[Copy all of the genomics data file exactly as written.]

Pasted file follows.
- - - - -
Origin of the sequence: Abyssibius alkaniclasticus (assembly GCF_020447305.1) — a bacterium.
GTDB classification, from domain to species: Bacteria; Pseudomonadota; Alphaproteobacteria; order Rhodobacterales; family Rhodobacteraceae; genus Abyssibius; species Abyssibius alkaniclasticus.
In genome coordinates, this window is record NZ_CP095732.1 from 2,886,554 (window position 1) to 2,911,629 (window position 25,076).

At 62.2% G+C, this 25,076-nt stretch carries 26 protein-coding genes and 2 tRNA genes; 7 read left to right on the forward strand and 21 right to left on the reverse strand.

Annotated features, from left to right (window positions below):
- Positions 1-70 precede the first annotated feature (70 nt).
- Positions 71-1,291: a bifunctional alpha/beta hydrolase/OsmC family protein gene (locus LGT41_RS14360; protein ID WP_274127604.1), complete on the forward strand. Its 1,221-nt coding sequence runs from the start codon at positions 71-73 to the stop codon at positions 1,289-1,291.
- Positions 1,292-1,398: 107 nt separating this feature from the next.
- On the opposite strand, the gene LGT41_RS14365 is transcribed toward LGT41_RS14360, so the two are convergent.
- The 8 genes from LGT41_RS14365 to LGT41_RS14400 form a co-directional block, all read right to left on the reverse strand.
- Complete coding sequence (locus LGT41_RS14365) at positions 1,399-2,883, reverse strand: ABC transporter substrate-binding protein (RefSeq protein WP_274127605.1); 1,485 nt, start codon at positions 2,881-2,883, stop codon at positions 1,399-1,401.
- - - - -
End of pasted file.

Origin of the sequence: Abyssibius alkaniclasticus (assembly GCF_020447305.1) — a bacterium.
GTDB classification, from domain to species: Bacteria; Pseudomonadota; Alphaproteobacteria; order Rhodobacterales; family Rhodobacteraceae; genus Abyssibius; species Abyssibius alkaniclasticus.
In genome coordinates, this window is record NZ_CP095732.1 from 2,886,554 (window position 1) to 2,911,629 (window position 25,076).

At 62.2% G+C, this 25,076-nt stretch carries 26 protein-coding genes and 2 tRNA genes; 7 read left to right on the forward strand and 21 right to left on the reverse strand.

Annotated features, from left to right (window positions below):
- Positions 1-70 precede the first annotated feature (70 nt).
- Positions 71-1,291: a bifunctional alpha/beta hydrolase/OsmC family protein gene (locus LGT41_RS14360; protein ID WP_274127604.1), complete on the forward strand. Its 1,221-nt coding sequence runs from the start codon at positions 71-73 to the stop codon at positions 1,289-1,291.
- Positions 1,292-1,398: 107 nt separating this feature from the next.
- On the opposite strand, the gene LGT41_RS14365 is transcribed toward LGT41_RS14360, so the two are convergent.
- The 8 genes from LGT41_RS14365 to LGT41_RS14400 form a co-directional block, all read right to left on the reverse strand.
- Complete coding sequence (locus LGT41_RS14365) at positions 1,399-2,883, reverse strand: ABC transporter substrate-binding protein (RefSeq protein WP_274127605.1); 1,485 nt, start codon at positions 2,881-2,883, stop codon at positions 1,399-1,401.